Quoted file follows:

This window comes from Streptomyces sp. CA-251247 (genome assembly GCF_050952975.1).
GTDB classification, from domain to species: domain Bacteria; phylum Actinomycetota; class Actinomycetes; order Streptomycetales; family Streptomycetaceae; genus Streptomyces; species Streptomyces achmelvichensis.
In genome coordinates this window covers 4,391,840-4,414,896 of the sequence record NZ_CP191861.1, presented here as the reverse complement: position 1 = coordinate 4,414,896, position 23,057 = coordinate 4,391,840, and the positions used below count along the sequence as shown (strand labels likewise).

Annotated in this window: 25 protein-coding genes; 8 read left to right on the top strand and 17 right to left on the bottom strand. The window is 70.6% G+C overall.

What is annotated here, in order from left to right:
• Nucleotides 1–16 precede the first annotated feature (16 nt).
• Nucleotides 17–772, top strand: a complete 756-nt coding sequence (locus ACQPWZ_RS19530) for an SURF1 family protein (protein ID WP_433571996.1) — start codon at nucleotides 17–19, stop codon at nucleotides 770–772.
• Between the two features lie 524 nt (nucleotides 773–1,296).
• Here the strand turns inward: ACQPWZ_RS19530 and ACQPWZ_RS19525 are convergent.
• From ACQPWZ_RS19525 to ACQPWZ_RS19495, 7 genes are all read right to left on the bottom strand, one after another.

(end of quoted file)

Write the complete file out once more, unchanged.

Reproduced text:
This window comes from Streptomyces sp. CA-251247 (genome assembly GCF_050952975.1).
GTDB classification, from domain to species: domain Bacteria; phylum Actinomycetota; class Actinomycetes; order Streptomycetales; family Streptomycetaceae; genus Streptomyces; species Streptomyces achmelvichensis.
In genome coordinates this window covers 4,391,840-4,414,896 of the sequence record NZ_CP191861.1, presented here as the reverse complement: position 1 = coordinate 4,414,896, position 23,057 = coordinate 4,391,840, and the positions used below count along the sequence as shown (strand labels likewise).

Annotated in this window: 25 protein-coding genes; 8 read left to right on the top strand and 17 right to left on the bottom strand. The window is 70.6% G+C overall.

What is annotated here, in order from left to right:
• Nucleotides 1–16 precede the first annotated feature (16 nt).
• Nucleotides 17–772, top strand: a complete 756-nt coding sequence (locus ACQPWZ_RS19530) for an SURF1 family protein (protein ID WP_433571996.1) — start codon at nucleotides 17–19, stop codon at nucleotides 770–772.
• Between the two features lie 524 nt (nucleotides 773–1,296).
• Here the strand turns inward: ACQPWZ_RS19530 and ACQPWZ_RS19525 are convergent.
• From ACQPWZ_RS19525 to ACQPWZ_RS19495, 7 genes are all read right to left on the bottom strand, one after another.